The following editorial appeared in the Chicago Tribune on Thursday, March 12:

We rejoice at the news that scientists have cracked the genetic code of all known species of the common cold. That means a cure, possibly even a vaccine may not be all that far off.

Revenge! For all those sore throats, fogged heads, hacking coughs and blustery sneezes. For trillions of hours of lost productivity. For forcing us to watch daytime television.

We can now eagerly anticipate that glorious day when colds are wiped from the Earth. Will anyone weep for the common cold-inducing rhinovirus, aside from makers of cold remedies that don’t work?

Of course not. Still, after so many eons of battle, we think it is only proper to pause here for a moment of reflection, in awe and grudging respect for this crafty adversary. Astonishingly resilient and inventive, the rhinovirus has triumphed over the human immune system year after year, century after century.

How? Just check out the latest cold research published in the journal Science.

Researchers showed that a person can be infected with two colds at once. Those different cold viruses can co-exist in the same cell and get together in sort of a misery convention, swapping genetic materials, creating new viruses within a body. That means the virus actually mutates in your body in an attempt to stay one step ahead of the armies of the immune system.

The reason that you can get colds all your life is that the rhinovirus has a large and diverse family tree. Researchers studied 99 strains collected from the 1960s, ’70s, and ’80s, and found, to noobody’s surprise, they were all related. But the diversity and the interconnections within the family were striking. The family tree is “so beautiful it makes me cry,” says Stephen Liggett, the study’s co-author.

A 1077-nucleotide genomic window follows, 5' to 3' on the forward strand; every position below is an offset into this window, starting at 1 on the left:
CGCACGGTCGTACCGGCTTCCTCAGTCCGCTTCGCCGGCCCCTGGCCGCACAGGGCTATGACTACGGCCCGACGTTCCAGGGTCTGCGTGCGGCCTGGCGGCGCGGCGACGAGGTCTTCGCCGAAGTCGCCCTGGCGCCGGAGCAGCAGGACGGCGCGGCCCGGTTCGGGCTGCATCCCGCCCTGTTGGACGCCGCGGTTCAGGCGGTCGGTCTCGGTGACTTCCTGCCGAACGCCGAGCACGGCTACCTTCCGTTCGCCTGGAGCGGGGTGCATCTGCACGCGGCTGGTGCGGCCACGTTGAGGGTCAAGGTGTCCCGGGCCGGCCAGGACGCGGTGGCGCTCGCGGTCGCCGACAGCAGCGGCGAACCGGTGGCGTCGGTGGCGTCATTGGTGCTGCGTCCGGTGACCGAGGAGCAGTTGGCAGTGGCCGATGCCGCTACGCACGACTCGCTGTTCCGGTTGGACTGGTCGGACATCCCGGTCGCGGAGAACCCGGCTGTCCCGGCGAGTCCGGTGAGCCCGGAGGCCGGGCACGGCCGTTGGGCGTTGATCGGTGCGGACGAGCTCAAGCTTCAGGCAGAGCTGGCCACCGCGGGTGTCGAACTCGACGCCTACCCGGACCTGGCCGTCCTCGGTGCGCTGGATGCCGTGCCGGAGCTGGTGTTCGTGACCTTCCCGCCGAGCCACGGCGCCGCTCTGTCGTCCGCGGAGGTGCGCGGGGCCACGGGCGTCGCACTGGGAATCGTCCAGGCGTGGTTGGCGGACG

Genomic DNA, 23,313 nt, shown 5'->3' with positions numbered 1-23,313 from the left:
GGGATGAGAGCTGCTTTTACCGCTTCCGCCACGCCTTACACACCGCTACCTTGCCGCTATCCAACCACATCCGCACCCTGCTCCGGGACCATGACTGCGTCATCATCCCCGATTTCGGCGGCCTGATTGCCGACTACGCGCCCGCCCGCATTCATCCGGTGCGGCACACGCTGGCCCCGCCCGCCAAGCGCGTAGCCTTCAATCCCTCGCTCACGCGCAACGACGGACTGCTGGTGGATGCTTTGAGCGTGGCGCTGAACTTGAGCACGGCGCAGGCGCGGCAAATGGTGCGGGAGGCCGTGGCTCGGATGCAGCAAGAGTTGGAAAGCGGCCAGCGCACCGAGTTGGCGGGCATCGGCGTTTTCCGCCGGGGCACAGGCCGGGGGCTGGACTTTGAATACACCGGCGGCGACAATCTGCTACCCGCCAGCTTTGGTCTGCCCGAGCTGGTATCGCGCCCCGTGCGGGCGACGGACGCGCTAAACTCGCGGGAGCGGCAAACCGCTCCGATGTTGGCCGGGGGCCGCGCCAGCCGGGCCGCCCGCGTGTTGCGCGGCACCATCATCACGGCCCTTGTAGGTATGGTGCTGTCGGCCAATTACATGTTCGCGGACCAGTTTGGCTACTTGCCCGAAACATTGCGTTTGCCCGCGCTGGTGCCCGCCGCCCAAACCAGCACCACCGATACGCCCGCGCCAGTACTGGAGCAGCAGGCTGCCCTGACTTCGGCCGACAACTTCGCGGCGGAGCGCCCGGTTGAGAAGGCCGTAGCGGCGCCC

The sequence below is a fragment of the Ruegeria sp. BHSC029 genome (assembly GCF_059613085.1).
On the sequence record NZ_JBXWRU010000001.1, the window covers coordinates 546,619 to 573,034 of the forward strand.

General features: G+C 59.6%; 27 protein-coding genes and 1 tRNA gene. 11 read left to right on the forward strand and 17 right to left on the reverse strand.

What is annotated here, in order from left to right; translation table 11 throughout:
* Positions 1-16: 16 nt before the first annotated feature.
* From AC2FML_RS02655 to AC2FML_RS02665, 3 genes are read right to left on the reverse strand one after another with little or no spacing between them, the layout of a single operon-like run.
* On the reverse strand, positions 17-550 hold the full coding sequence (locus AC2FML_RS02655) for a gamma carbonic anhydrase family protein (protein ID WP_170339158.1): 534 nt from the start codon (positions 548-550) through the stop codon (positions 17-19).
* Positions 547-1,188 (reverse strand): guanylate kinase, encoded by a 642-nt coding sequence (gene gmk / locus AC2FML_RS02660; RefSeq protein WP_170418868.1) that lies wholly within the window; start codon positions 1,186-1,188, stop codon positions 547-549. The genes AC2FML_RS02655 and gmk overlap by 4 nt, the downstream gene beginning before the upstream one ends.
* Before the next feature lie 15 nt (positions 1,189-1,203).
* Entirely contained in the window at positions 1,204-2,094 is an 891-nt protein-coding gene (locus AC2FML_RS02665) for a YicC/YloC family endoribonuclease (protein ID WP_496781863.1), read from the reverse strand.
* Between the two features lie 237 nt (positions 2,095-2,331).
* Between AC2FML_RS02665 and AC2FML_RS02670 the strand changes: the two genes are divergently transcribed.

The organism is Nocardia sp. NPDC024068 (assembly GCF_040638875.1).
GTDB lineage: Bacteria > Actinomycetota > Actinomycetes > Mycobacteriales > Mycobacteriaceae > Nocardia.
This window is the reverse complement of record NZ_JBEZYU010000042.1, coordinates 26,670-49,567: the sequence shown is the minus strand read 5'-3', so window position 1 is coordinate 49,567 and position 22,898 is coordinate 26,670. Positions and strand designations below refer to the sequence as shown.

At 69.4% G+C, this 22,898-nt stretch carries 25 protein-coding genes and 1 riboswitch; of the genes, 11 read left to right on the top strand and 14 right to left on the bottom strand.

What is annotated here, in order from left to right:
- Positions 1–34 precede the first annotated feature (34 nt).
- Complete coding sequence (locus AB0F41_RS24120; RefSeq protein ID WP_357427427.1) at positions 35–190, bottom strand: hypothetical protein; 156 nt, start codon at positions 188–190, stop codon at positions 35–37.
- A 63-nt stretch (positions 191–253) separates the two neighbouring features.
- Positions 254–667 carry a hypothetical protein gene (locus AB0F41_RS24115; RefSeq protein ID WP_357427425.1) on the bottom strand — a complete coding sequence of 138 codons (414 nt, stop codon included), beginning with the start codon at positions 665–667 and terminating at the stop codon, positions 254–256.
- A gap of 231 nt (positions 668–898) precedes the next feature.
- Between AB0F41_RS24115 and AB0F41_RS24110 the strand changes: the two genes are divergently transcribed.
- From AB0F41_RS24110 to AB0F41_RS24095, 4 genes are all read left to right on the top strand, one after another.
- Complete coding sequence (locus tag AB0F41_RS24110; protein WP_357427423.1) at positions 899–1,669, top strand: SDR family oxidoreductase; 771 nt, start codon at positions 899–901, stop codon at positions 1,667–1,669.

You can get the same cold three times before you build up enough immunity to thwart it. So if you think you keep getting the same cold over and over again? Well, you probably are.

Is it possible that people in the distant future who don’t get colds will miss the experience in some tiny way? The bundling and the chicken soup? The sympathy? The dread of that first twinge of a sore throat, and the relief and triumph when normal breathing is restored?

By wiping out the cold do we tamper with the laws of nature?

In “The War of the Worlds,” a Martian invasion conquers humanity … until the Martians start dropping dead. The Martians, despite advanced science and weaponry, lacked a defense against the common cold. That’s not enough to grant the virus a reprieve, of course.

But like the seed bank that scientists are assembling to replant the Earth after Armageddon, the world may want to keep a few of these hardy cold viruses in some super-secret laboratory, ready to spring into action.

Just in case.

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